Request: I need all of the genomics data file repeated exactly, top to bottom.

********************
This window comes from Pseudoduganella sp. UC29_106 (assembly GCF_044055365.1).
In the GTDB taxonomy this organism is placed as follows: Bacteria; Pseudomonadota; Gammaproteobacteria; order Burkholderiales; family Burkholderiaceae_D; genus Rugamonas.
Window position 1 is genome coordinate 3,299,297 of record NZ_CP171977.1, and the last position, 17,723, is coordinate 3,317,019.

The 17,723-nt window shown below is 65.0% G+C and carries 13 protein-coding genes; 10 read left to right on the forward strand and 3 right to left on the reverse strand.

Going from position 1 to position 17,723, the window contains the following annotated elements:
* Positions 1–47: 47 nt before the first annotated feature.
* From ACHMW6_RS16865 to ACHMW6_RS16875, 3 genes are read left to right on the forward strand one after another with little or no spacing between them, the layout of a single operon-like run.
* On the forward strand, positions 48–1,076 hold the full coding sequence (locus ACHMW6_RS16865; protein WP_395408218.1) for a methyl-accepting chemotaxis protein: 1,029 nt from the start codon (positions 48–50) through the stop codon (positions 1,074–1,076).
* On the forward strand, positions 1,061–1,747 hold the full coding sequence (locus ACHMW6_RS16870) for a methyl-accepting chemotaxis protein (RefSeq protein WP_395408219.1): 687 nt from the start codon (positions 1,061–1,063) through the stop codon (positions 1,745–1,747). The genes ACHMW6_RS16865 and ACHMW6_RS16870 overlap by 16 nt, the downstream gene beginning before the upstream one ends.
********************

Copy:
This window comes from Pseudoduganella sp. UC29_106 (assembly GCF_044055365.1).
In the GTDB taxonomy this organism is placed as follows: Bacteria; Pseudomonadota; Gammaproteobacteria; order Burkholderiales; family Burkholderiaceae_D; genus Rugamonas.
Window position 1 is genome coordinate 3,299,297 of record NZ_CP171977.1, and the last position, 17,723, is coordinate 3,317,019.

The 17,723-nt window shown below is 65.0% G+C and carries 13 protein-coding genes; 10 read left to right on the forward strand and 3 right to left on the reverse strand.

Going from position 1 to position 17,723, the window contains the following annotated elements:
* Positions 1–47: 47 nt before the first annotated feature.
* From ACHMW6_RS16865 to ACHMW6_RS16875, 3 genes are read left to right on the forward strand one after another with little or no spacing between them, the layout of a single operon-like run.
* On the forward strand, positions 48–1,076 hold the full coding sequence (locus ACHMW6_RS16865; protein WP_395408218.1) for a methyl-accepting chemotaxis protein: 1,029 nt from the start codon (positions 48–50) through the stop codon (positions 1,074–1,076).
* On the forward strand, positions 1,061–1,747 hold the full coding sequence (locus ACHMW6_RS16870) for a methyl-accepting chemotaxis protein (RefSeq protein WP_395408219.1): 687 nt from the start codon (positions 1,061–1,063) through the stop codon (positions 1,745–1,747). The genes ACHMW6_RS16865 and ACHMW6_RS16870 overlap by 16 nt, the downstream gene beginning before the upstream one ends.